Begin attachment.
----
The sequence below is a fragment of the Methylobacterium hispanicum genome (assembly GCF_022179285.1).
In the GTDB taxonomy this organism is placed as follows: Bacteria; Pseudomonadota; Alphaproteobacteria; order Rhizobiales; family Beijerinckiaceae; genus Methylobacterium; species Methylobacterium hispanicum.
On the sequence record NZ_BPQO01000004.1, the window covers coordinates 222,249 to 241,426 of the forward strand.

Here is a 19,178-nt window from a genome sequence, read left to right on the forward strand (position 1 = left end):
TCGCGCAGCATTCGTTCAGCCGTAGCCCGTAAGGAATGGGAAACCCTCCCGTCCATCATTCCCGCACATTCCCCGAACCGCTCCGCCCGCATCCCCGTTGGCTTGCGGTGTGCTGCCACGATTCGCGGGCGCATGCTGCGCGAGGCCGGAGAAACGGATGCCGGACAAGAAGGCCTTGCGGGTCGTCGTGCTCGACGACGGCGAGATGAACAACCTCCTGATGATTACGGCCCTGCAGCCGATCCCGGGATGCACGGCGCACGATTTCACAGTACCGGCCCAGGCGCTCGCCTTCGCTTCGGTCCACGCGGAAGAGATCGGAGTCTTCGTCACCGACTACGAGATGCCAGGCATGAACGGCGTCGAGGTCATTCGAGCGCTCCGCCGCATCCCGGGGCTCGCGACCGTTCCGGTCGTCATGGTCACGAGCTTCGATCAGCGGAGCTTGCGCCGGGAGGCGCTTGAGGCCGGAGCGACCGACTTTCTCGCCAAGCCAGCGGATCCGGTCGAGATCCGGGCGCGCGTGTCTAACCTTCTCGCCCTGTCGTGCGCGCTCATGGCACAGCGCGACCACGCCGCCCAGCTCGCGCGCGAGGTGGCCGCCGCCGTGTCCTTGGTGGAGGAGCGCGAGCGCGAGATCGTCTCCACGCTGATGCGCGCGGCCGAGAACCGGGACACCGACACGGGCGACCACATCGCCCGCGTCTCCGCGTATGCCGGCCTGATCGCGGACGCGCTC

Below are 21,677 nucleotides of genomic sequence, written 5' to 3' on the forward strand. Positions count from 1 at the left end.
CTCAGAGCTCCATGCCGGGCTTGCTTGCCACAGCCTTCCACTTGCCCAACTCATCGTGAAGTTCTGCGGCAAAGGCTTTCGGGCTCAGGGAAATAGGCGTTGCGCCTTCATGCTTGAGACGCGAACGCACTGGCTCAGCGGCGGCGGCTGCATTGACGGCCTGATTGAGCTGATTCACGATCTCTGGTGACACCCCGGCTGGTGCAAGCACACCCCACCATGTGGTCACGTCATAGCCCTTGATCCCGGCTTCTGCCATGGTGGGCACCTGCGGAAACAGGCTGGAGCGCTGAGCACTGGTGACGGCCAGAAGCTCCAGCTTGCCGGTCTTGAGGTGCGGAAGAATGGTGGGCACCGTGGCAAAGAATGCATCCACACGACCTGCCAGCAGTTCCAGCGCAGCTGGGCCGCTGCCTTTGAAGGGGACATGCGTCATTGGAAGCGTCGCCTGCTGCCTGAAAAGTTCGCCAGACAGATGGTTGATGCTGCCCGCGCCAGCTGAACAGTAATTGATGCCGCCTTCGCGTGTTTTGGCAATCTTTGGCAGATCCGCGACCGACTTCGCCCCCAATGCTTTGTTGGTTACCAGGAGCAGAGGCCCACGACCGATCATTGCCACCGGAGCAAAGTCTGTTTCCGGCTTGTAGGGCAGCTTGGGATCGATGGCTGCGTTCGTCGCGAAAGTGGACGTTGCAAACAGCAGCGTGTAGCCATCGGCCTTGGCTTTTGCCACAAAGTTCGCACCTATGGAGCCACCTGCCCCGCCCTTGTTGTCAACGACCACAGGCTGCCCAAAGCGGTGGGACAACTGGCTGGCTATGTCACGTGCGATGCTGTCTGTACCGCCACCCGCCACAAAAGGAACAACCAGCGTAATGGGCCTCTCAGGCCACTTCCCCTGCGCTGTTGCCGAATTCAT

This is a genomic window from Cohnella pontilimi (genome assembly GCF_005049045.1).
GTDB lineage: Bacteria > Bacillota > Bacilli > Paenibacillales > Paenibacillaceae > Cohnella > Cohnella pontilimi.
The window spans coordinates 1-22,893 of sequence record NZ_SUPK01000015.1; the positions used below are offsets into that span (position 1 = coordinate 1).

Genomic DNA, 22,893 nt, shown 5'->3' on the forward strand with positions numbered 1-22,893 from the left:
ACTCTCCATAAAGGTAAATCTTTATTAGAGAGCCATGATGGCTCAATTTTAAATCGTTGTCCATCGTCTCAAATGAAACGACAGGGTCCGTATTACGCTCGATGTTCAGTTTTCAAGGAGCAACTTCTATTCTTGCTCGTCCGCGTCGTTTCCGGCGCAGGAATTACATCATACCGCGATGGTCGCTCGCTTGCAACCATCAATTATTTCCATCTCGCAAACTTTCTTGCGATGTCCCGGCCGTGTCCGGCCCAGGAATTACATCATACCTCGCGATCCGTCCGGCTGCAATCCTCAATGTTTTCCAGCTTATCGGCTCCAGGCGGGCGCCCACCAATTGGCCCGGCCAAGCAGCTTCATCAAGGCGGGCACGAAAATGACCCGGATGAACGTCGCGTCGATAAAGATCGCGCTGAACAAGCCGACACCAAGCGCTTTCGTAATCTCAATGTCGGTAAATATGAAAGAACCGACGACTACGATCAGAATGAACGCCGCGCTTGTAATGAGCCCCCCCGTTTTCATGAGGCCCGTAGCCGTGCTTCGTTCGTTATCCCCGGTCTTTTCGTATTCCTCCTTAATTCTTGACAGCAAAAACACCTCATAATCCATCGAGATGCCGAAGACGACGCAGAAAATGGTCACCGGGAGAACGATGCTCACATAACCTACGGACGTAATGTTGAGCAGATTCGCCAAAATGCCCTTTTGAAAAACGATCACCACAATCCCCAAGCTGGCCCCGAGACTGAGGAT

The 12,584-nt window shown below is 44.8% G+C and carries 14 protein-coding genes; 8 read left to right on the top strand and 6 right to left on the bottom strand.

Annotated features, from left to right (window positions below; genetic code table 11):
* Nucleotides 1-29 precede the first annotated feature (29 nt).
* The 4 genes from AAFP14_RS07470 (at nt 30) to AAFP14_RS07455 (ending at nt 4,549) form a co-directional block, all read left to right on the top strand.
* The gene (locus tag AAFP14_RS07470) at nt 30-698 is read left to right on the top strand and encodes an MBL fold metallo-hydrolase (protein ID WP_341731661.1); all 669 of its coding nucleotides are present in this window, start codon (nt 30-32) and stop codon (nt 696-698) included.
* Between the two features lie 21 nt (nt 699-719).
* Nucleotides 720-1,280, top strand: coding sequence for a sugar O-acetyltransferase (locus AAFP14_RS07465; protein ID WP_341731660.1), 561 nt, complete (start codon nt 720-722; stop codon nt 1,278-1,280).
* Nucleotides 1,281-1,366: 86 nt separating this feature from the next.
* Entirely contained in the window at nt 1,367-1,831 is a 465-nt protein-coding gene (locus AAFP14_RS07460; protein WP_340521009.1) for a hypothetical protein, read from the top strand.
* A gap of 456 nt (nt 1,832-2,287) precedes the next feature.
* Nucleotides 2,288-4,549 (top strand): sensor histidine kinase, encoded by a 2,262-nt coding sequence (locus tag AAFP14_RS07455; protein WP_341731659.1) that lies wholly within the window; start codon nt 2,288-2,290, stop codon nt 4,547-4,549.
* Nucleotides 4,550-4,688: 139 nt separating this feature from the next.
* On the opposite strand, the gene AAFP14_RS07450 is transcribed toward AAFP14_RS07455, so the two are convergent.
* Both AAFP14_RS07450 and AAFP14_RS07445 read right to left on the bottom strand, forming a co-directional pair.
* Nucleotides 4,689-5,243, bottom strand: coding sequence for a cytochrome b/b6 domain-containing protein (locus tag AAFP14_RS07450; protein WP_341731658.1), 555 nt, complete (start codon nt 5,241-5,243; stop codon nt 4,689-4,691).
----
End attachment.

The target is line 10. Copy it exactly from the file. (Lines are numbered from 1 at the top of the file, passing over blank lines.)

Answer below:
The window spans coordinates 1-22,893 of sequence record NZ_SUPK01000015.1; the positions used below are offsets into that span (position 1 = coordinate 1).